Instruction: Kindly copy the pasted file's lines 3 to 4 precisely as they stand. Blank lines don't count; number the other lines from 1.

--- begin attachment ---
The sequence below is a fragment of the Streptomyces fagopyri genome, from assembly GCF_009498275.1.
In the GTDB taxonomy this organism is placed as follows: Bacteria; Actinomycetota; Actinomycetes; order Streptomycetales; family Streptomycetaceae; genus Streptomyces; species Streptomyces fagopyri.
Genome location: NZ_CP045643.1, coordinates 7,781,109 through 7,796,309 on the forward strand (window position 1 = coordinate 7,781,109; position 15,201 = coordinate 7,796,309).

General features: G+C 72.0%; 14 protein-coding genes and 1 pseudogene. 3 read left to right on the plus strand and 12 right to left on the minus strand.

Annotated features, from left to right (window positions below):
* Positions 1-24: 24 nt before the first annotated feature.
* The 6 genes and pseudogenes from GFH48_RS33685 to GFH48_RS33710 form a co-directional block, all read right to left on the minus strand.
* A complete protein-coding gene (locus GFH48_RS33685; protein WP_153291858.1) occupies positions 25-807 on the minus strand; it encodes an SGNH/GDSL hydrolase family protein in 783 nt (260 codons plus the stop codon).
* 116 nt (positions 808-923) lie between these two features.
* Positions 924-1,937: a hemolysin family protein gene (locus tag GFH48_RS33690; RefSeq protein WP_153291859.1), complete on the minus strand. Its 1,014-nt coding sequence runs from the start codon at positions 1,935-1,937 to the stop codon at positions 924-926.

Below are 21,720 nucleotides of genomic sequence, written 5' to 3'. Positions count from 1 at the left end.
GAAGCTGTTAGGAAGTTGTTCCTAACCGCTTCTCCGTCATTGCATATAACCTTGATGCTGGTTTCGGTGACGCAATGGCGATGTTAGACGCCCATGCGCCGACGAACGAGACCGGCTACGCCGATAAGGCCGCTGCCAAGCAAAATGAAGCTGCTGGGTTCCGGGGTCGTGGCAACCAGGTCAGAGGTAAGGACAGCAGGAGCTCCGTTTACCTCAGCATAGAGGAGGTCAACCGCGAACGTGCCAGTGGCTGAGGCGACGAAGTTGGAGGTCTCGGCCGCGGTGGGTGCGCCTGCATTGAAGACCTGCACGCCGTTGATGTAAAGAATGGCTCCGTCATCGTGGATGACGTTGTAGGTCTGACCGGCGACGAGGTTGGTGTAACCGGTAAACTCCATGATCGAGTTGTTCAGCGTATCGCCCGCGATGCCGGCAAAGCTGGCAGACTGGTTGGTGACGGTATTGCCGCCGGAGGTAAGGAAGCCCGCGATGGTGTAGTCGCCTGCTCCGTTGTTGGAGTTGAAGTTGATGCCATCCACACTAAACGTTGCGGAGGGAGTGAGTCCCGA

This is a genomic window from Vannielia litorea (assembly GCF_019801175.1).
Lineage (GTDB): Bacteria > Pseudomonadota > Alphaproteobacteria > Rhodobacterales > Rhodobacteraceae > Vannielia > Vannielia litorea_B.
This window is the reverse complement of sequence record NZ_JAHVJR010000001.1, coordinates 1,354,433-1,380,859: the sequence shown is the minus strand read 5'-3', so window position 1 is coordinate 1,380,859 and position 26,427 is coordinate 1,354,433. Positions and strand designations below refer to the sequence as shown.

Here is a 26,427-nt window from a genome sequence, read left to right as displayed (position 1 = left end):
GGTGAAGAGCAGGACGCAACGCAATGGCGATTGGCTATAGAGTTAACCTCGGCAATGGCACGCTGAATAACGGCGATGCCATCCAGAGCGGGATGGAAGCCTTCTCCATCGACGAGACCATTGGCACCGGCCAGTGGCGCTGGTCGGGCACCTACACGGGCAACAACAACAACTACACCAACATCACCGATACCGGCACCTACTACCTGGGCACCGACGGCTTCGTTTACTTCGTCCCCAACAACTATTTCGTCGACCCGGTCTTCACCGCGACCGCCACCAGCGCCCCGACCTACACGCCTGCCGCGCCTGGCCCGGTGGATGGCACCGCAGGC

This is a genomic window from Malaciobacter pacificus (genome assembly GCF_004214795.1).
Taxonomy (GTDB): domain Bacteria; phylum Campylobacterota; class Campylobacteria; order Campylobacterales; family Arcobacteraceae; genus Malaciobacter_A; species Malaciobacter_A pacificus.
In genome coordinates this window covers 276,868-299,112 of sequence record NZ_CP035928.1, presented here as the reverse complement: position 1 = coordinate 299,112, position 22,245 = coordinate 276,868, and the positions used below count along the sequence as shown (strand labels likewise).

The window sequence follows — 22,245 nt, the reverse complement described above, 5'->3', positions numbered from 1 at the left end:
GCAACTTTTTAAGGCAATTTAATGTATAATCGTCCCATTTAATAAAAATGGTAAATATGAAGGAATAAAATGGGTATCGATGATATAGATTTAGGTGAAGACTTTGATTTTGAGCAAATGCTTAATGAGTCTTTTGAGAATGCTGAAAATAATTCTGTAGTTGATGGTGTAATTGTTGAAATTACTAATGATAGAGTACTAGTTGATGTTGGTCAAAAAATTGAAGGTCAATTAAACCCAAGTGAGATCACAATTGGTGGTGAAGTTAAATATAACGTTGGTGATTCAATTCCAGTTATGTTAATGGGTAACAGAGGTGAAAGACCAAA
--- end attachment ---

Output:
Genome location: NZ_CP045643.1, coordinates 7,781,109 through 7,796,309 on the forward strand (window position 1 = coordinate 7,781,109; position 15,201 = coordinate 7,796,309).

General features: G+C 72.0%; 14 protein-coding genes and 1 pseudogene. 3 read left to right on the plus strand and 12 right to left on the minus strand.